Progress report on lowering the front shoulder

A couple of posts ago I talked about an experiment we’re running to try to get rid of a chronic bat drag problem with a number of our hitters. The concept is to lower the front shoulder when the hitter gets to toe touch. By doing so, it seems like it would be very difficult if not impossible to get the back elbow in front of the hands.

It’s been a couple of weeks now, and so far the results have been very good. Our hitters haven’t quite made it natural yet, but when the do get into the proper position they are coming through the ball much quicker and more powerfully, which is the point of eliminating bat drag.

Bat drag does seem to be a common problem among female fastpitch softball hitters. I’m not sure why, although it’s probably one of two things: a lack of upper body strength or the fact that a female’s shoulders are narrower than her hips. That’s just my guess, not a proven theory. Then again, I haven’t looked at that much tape of males so they may have the problem as often.

Whatever the story, it is a fact that needs to be dealt with. I think we’re on to something.


About Ken Krause

Ken Krause has been coaching girls fastpitch softball for nearly 20 years. Some may know him as a contributing columnist to Softball Magazine, where he writes Krause's Korner -- a regular column sponsored by Louisville Slugger. Ken is also the Administrator of the Discuss Fastpitch Forum, the most popular fastpitch discussion forum on the Internet. He is currently a Three Star Master Coach with the National Fastpitch Coaches Association (NFCA), and is certified by both the Amateur Softball Association (ASA) and American Sports Education Program (ASEP). Ken is a private instructor specializing in pitchers, hitters, and catchers. He teaches at North Shore Baseball Academy in Libertyville, IL and Pro-Player Consultants in McHenry, IL.

Posted on January 5, 2008, in Hitting. Bookmark the permalink. 3 Comments.

  1. I was watching a Candrea hitting video yesterday and heard something for the first time. He said that the front shoulder needed to be tilted slightly downward in the stance. Just curious in your situation and asking so I can learn something…had your hitters been starting with the front shoulder tilted and then raising it, or starting with their shoulders parallel?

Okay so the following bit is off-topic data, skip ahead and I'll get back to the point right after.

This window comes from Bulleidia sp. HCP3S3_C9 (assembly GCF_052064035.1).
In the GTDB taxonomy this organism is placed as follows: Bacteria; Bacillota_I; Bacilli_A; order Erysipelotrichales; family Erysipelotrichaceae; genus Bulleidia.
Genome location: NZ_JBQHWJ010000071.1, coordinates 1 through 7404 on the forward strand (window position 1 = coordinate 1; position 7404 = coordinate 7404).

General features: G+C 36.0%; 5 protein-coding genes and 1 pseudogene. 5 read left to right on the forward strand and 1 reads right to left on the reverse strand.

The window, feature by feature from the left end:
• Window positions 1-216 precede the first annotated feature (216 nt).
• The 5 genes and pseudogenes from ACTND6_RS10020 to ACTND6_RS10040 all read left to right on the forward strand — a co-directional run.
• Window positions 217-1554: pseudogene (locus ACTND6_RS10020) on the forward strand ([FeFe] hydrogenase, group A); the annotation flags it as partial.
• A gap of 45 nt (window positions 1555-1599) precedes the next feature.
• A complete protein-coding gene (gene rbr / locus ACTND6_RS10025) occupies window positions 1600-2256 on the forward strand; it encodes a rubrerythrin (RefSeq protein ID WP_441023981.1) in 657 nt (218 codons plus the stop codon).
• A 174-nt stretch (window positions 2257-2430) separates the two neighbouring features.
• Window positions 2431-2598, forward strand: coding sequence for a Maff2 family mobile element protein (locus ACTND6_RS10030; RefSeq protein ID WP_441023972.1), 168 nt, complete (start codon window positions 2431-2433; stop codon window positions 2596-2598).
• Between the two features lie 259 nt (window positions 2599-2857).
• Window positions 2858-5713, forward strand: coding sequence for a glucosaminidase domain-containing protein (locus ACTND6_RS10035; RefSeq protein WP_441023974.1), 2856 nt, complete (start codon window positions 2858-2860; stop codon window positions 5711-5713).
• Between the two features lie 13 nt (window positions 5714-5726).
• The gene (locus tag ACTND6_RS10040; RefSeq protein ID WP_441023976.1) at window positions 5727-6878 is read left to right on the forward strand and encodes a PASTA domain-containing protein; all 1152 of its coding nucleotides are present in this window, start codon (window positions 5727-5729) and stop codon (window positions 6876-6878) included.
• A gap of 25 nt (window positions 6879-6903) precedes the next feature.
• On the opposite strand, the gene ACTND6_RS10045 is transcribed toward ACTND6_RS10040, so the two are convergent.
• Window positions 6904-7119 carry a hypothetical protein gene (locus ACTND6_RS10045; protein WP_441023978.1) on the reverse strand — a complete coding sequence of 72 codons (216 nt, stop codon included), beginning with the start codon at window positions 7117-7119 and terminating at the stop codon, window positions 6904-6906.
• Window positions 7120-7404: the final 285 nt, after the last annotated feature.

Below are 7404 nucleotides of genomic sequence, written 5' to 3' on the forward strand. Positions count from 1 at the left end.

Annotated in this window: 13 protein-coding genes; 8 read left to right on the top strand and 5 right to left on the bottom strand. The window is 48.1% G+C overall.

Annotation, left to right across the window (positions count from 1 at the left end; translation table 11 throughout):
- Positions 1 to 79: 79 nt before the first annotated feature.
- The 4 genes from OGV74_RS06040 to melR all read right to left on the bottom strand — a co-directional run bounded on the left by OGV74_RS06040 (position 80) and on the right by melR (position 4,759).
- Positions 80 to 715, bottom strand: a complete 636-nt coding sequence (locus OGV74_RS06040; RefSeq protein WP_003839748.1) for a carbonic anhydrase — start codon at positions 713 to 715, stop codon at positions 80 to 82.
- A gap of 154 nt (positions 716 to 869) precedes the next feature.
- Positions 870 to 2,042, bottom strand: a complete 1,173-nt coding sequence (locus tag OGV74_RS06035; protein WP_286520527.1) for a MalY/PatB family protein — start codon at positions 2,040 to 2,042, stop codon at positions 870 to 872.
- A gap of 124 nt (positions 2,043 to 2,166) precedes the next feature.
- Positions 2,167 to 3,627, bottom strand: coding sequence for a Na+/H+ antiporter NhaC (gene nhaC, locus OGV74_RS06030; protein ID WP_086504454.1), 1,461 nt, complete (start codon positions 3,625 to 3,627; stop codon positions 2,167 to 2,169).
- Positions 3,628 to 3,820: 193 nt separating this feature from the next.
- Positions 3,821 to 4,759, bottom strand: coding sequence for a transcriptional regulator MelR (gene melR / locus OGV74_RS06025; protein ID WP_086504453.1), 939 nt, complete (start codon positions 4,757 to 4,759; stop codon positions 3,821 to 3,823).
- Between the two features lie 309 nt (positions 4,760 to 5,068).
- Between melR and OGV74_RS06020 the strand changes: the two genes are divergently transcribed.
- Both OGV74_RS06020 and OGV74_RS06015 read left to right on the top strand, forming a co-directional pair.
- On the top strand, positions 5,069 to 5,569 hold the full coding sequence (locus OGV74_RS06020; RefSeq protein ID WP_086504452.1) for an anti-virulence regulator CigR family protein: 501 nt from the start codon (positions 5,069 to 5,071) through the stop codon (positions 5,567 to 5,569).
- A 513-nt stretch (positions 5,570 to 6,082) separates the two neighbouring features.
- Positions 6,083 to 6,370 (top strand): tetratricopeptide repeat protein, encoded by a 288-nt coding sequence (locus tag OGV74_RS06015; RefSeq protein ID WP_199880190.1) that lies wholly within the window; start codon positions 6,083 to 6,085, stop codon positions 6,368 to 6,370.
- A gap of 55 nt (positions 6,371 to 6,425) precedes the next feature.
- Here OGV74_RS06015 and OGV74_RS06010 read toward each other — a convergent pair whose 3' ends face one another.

2. For the most part they were starting with their shoulders parallel. Probably still do. I am less concerned about it in the stance, and more concerned with it at toe touch, which is where the real action begins. We are finding that even with working to get the front shoulder down at toe touch there can still be a tendency to drop the back shoulder anyway, which defeats the purpose. So it’s not a perfect system just yet. Over time, we expect the dropping of the back shoulder problem to go away. Once they get to the toe touch position with the front shoulder slightly down it’s then a matter of getting them to rotate and launch from there, i.e. get the back shoulder coming forward instead of dropping down first. Hope that helps clarify it.


  3. I’d guess your lower the front shoulder thought results in more tilt over the plate. More tilt over the plate often helps alleviate bat drag. Generally fanning open the front foot and dropping the hands back behind the top hand elbow are linked into one move. Break a part of that pattern and it helps break the rest of it.Bat drag is actually a very ratiional solution for the problem of how to hit the ball far…until the pitchers start throwing hard and changing speeds. Bat drag often produces great bat speed. It just takes 30% longer to achieve that speed. This is why it’s common to see a kid who has learned a better swing be early for awhile as their brain adjusts.


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